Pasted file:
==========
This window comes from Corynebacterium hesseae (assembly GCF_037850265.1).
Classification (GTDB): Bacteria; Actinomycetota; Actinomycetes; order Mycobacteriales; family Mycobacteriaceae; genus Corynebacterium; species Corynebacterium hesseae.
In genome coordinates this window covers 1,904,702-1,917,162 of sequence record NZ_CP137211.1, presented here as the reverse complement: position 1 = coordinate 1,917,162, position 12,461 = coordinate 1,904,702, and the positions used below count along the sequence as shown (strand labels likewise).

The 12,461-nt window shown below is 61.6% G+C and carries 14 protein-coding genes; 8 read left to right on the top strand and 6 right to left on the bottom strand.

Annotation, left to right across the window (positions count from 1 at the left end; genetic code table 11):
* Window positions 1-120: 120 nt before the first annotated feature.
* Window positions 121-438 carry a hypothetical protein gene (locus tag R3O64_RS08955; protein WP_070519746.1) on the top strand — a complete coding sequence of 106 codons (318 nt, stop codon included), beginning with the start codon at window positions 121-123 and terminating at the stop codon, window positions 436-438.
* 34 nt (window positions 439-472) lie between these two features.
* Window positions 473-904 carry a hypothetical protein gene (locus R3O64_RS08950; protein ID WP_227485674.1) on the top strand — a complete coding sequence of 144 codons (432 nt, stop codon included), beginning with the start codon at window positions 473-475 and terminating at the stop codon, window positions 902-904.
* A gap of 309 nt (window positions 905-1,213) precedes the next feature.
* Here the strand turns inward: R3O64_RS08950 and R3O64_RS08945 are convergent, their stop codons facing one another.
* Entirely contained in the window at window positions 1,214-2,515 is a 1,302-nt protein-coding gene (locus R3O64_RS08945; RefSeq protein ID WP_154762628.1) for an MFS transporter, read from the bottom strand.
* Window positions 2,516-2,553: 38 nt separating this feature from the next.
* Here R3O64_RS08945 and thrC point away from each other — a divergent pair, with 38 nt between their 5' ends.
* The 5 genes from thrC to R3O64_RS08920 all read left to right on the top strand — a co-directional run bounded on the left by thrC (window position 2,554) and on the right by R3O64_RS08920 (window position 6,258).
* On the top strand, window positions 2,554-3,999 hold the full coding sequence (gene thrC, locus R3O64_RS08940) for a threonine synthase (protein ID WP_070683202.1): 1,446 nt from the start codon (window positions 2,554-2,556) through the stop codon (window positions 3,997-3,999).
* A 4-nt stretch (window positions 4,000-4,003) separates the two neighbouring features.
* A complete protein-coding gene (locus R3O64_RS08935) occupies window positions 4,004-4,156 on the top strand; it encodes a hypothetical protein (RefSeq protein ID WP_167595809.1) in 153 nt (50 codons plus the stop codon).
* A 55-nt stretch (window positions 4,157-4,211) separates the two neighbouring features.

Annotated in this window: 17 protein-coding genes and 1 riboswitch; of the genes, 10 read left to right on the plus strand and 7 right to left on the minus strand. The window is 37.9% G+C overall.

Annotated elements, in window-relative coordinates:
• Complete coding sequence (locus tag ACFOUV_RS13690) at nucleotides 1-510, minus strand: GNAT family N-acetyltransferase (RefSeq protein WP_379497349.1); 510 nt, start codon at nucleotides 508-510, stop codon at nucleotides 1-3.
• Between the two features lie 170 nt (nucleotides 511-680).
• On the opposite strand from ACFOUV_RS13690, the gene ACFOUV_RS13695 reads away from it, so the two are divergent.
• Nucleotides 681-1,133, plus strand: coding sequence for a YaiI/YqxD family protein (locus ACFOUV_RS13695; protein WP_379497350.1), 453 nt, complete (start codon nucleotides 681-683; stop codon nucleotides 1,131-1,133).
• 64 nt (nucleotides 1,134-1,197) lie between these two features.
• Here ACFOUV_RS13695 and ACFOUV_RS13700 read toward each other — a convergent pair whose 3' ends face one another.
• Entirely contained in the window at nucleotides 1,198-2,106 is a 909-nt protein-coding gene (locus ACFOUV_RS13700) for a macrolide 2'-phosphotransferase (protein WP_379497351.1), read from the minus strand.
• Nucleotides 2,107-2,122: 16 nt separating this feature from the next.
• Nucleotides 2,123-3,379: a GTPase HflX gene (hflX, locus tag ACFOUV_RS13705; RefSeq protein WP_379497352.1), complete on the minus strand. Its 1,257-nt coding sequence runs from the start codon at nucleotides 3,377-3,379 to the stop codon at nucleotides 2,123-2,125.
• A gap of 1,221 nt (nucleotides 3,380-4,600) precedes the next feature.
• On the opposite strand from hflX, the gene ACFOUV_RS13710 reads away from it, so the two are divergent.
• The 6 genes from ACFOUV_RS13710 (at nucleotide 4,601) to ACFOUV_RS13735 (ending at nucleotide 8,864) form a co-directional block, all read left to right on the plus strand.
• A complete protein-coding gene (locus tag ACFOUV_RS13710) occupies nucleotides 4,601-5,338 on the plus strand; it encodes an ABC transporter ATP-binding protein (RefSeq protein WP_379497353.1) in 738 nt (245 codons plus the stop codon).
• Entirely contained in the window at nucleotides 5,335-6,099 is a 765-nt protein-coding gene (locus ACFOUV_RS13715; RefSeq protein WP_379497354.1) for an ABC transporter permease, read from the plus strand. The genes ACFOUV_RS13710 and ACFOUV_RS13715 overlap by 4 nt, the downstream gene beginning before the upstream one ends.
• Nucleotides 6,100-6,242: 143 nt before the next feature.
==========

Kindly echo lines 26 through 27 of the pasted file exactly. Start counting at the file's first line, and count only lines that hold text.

• 64 nt (nucleotides 1,134-1,197) lie between these two features.
• Here ACFOUV_RS13695 and ACFOUV_RS13700 read toward each other — a convergent pair whose 3' ends face one another.